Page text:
Blog 2: – We are not equal, but please treat me equal
In my previous blog: A Day in the Life of a Country Director – EDI or Why I Love my Mum #1, I wrote about how for some, mainstreaming equality, diversity and inclusion (EDI) and taking an appropriately consistent approach to doing so, requires the need for a global resource of experts and tools to support us in achieving this, whilst for others the alignment of cultural relations and EDI is so close that it is non-existent for all intents and purposes, so to have a separate hub of excellence runs the risk of creating a dissonance. I counted myself as Country Director Nepal in the group that would be inclined to feel that we need both. A bit wishy washy I hear you say (cue colloquial language aside).
As a UK cultural relations organization, some would say ‘the’ cultural relations premier of the UK, I also naturally wrote about that crème de la crème that is UK culture - Morris Dancing, and my mother’s ability and enthusiasm (she would kill me) to practice this fine art. Well why wouldn’t you? Love you mum.
In this blog I am going to trick you into believing that I am genuinely passionate as a leader about EDI, whilst really just ticking some boxes for our DAF submission. Go on, I’ll let that settle with you for a while.
I think diversity for the sake of diversity is just arbitrary, it should be engineered to be relevant. If, for example, you hire loads of brilliant people who think in the same way, then you may increase productivity but you won’t get any uplift.
In a very stereotypical sense if you put an American and a Japanese in front of a fish tank the American will hone in on the subject and look at the fish, whilst the Japanese would look at the context of the tank, and the interplay in the background of the other fish. Now these are stereotypes, and there is obviously deviation within this, but it is a stereotype for a reason – it’s simply true enough for many of us to recognize it. So why am I writing about fish? Well flip it another way, if you had a Board, could be for a project or an organization, if everyone on it thought the same you would produce an elevated sense of false confidence. Yes the fish is orange and handsome, say the Americans smugly, whilst the Japanese member keeps quiet because they haven’t seen the fish at the front of the tank, well not properly seen it, they were far too interested in the cute couple at the back holding hands.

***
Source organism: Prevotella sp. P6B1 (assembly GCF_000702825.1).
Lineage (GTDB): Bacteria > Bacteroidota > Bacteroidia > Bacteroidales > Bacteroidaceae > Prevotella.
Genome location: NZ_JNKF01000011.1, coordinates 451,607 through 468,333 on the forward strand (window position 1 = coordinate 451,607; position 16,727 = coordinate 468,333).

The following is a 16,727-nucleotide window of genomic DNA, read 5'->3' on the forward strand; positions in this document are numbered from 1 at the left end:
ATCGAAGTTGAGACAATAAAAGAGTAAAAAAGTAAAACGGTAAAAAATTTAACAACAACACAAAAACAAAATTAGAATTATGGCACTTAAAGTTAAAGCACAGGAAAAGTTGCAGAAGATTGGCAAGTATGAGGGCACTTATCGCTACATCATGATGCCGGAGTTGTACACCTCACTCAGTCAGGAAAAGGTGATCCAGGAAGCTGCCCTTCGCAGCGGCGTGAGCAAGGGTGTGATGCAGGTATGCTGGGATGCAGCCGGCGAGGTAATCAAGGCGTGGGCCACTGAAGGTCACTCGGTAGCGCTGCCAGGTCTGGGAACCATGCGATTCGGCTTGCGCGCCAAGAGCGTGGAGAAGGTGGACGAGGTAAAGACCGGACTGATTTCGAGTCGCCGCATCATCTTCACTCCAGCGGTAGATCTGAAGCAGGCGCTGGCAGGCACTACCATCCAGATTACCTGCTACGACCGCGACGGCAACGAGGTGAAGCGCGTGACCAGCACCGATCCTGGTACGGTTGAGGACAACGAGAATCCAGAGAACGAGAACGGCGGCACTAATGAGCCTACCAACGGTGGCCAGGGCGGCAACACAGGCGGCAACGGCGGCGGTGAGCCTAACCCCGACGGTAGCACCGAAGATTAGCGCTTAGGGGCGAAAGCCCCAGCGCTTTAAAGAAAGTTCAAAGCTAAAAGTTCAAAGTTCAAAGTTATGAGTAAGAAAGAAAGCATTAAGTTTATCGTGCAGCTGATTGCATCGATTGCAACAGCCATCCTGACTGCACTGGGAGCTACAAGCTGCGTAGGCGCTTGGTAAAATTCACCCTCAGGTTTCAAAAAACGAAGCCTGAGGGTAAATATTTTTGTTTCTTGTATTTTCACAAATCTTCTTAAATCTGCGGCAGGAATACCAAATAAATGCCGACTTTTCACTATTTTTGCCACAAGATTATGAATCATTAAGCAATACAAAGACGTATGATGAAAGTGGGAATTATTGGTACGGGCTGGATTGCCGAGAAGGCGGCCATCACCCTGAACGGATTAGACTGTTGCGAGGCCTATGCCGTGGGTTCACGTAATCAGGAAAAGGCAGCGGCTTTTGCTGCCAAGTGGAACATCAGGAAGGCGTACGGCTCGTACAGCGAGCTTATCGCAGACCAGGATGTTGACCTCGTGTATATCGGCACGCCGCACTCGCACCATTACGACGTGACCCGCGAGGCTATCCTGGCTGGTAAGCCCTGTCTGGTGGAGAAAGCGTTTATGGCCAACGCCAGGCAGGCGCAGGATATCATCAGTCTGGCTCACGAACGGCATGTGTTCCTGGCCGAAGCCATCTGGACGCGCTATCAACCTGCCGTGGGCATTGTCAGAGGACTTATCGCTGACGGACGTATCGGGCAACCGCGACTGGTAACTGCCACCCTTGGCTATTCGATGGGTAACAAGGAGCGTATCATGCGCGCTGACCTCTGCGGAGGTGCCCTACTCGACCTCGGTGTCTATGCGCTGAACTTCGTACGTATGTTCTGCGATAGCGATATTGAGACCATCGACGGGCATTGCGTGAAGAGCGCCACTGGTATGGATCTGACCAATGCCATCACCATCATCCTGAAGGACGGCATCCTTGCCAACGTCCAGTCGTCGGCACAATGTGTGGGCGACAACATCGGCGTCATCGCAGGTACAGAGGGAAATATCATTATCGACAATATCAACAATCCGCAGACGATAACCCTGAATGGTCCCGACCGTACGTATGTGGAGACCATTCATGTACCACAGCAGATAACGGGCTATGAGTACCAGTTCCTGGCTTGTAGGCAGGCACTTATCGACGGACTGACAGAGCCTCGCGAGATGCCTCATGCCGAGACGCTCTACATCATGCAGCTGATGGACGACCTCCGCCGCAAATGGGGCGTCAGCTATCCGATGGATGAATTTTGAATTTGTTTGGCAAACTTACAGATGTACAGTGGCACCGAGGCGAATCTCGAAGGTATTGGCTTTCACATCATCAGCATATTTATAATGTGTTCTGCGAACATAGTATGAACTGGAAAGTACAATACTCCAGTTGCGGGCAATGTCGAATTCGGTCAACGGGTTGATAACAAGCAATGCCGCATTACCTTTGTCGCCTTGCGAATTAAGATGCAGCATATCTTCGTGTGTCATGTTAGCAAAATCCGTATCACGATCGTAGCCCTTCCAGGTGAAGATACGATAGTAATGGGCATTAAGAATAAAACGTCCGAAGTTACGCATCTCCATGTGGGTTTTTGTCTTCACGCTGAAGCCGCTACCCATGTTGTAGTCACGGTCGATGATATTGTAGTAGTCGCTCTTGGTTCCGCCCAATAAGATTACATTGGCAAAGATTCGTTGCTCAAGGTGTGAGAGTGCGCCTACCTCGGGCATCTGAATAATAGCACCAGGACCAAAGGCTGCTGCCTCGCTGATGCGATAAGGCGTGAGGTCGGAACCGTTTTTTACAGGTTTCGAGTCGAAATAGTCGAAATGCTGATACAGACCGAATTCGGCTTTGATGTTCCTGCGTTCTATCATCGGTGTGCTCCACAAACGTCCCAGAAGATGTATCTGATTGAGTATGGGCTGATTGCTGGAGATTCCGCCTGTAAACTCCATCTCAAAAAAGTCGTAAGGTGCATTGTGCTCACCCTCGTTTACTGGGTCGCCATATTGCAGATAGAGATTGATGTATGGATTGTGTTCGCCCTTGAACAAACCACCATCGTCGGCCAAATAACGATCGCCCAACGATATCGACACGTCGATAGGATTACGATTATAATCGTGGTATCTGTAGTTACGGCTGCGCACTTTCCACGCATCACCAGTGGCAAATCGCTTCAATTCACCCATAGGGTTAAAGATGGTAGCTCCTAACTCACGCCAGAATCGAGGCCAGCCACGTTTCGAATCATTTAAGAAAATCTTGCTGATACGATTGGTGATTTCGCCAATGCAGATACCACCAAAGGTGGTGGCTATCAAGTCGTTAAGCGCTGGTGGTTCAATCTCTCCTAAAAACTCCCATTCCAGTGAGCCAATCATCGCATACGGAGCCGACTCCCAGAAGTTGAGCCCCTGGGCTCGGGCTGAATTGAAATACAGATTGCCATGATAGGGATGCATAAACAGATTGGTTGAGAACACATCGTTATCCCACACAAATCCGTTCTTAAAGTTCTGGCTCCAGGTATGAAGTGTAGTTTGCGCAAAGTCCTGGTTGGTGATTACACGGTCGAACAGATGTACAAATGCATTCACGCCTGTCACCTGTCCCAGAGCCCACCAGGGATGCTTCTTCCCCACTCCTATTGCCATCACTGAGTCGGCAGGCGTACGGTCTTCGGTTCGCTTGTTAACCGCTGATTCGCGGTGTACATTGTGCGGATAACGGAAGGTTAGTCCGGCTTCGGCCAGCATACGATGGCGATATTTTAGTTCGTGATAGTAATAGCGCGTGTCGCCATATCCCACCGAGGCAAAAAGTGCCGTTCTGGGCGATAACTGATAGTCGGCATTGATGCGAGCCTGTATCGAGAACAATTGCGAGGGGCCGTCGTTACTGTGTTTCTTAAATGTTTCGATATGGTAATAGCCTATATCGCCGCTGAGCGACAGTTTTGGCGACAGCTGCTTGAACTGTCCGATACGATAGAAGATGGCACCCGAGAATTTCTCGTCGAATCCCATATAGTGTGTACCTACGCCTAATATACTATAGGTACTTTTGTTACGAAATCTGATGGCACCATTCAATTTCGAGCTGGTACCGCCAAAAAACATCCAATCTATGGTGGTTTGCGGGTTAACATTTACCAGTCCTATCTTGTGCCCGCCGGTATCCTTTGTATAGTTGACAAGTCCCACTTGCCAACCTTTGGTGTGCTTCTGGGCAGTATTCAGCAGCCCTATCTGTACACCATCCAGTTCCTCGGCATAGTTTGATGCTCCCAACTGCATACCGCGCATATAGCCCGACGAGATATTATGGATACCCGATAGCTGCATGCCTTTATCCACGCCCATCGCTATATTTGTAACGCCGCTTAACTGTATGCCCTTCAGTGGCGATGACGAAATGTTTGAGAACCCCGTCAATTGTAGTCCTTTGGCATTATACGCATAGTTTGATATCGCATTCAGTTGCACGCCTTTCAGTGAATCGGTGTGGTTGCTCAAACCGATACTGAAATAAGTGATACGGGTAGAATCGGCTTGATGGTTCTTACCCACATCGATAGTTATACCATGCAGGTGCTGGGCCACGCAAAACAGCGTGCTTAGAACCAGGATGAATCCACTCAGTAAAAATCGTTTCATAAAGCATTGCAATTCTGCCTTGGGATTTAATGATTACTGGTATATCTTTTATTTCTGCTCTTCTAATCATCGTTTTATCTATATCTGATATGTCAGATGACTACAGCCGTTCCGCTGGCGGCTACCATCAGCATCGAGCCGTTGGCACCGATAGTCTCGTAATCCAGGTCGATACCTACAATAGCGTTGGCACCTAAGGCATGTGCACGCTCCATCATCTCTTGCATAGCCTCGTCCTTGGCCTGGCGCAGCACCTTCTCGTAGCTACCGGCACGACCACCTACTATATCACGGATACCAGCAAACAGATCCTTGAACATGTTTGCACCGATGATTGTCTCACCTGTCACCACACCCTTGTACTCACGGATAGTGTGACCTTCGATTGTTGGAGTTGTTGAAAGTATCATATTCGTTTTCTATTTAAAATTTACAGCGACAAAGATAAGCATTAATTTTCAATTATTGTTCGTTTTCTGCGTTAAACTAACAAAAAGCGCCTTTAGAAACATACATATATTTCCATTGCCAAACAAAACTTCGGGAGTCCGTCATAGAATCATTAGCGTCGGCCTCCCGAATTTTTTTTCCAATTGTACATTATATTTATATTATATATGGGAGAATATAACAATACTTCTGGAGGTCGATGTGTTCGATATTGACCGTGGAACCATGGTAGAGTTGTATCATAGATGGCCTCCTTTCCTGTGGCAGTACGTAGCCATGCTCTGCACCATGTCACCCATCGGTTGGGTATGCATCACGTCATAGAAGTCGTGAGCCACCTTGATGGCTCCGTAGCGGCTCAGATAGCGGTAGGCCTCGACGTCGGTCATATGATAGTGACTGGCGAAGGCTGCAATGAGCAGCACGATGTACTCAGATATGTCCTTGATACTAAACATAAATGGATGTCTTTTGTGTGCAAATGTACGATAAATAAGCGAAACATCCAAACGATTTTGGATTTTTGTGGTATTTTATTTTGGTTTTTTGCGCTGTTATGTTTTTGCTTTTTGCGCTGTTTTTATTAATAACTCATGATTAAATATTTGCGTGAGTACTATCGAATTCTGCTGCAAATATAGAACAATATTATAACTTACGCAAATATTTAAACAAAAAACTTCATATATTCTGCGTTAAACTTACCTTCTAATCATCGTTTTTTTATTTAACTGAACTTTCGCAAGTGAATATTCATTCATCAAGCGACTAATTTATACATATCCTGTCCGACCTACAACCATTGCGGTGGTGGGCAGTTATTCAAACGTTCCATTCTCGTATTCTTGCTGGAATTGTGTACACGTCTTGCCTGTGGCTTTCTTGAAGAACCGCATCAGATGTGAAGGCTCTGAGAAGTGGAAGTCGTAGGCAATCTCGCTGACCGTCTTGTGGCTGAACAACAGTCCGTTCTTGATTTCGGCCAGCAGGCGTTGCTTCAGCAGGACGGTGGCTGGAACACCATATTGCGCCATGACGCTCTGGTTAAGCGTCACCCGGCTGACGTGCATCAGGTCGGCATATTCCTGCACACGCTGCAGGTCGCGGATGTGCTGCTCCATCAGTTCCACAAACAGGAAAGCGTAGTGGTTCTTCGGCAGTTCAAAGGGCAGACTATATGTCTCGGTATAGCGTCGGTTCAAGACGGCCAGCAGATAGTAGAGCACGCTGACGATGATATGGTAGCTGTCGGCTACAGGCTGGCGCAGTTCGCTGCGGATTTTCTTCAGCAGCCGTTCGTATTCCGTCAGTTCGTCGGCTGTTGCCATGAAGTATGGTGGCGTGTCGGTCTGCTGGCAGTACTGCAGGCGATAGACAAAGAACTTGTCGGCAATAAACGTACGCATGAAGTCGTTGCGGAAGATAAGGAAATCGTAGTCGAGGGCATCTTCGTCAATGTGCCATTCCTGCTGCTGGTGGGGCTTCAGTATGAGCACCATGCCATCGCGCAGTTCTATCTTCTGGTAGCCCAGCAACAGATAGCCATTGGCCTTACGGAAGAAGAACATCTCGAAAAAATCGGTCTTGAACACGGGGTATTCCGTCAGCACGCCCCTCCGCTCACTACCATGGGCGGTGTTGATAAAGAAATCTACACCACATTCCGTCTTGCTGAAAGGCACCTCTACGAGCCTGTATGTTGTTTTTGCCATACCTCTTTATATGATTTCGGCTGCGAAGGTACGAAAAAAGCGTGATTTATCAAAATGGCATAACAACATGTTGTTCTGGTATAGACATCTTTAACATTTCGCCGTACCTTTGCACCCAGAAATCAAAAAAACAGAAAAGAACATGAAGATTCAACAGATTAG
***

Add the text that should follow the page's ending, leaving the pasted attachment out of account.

Flip it again, allow that subconscious bias to come into play, and we end up recruiting people who look, sound and think like us, and what do you then get, but a false sense of cleverness and superiority. We are the best. Mum stop dancing please.
But think about purposively putting a particular diverse group together, select them well and that false superiority is challenged and you start to engage with different ideas and ways of doing things with the uplift that this can produce. EDI then becomes good for us, and good for business.
A diverse group can still be shut down by an alpha male or female, especially if that leader has influence over careers through performance evaluations and recruitment, but there are techniques to get around this. Try ‘brain-writing’ rather than ‘brain-storming’, share the documentation for all to read, then everyone writes down first before any sharing or discussion, or in other words, if you are the boss in a meeting speak last. The prestige of a leader can still come into play when you have explored all options, because that informs the boss to make a good decision and to take it forward. Best of both worlds.
Fish and chips, anyone?